Democracy and trends in wealth inequality: a global empirical study



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Tartu Ülikool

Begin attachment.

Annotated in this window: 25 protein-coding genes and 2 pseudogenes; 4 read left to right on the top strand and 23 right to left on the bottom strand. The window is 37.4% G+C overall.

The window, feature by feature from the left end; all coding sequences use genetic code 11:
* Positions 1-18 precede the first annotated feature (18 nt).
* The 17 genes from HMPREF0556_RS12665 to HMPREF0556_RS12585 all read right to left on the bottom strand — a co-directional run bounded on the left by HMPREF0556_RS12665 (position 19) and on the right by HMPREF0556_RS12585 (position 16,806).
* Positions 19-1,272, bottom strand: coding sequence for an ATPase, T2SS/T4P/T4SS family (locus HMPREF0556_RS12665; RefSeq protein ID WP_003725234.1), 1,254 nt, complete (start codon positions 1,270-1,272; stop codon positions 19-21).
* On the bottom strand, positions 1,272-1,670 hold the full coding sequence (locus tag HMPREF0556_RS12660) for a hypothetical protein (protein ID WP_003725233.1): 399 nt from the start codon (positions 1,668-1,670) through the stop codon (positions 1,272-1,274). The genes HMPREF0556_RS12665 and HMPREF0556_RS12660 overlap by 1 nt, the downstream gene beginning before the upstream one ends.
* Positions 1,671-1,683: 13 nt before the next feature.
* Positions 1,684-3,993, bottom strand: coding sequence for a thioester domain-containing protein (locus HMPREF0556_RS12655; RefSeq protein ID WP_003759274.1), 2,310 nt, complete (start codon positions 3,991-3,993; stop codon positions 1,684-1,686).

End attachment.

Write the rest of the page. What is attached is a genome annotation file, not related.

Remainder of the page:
Effective democracy relies on the political equality of individuals, which is in turn influenced by wealth inequality levels. However, within-country wealth inequality has reached extreme levels in the world today and continues to rise. Conclusive information on whether democracies are effectively reducing or limiting wealth inequality as compared to non-democracies is currently lacking. Here I show that generally countries with high levels of democracy are not any more likely to reduce or limit wealth inequality than non-democratic states, using a rigorous methodology and data from 146 countries. Conversely, I also find that two specific aspects related to democracy, strong and independent elected regional government and widespread respect for civil liberties, do function to reduce or limit wealth inequality. My results demonstrate that democracy is in need of certain reforms to both increase political equality and limit wealth inequality. Besides providing empirical support for the practice of federalism as well as policies protecting civil liberties for the disadvantaged, this thesis also examines reasoning for why democracy may not be functioning to reduce or limit wealth inequality, and relevant policy recommendations are highlighted.